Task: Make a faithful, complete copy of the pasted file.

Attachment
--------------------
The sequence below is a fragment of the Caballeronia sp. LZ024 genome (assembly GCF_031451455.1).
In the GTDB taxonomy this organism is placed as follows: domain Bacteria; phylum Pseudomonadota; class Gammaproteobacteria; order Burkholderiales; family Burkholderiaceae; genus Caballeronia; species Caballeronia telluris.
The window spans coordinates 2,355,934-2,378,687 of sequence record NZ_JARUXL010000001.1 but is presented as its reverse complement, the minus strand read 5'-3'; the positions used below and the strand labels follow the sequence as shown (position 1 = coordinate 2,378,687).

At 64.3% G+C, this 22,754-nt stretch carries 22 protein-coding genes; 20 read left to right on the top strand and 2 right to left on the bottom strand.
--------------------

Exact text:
The sequence below is a fragment of the Caballeronia sp. LZ024 genome (assembly GCF_031451455.1).
In the GTDB taxonomy this organism is placed as follows: domain Bacteria; phylum Pseudomonadota; class Gammaproteobacteria; order Burkholderiales; family Burkholderiaceae; genus Caballeronia; species Caballeronia telluris.
The window spans coordinates 2,355,934-2,378,687 of sequence record NZ_JARUXL010000001.1 but is presented as its reverse complement, the minus strand read 5'-3'; the positions used below and the strand labels follow the sequence as shown (position 1 = coordinate 2,378,687).

At 64.3% G+C, this 22,754-nt stretch carries 22 protein-coding genes; 20 read left to right on the top strand and 2 right to left on the bottom strand.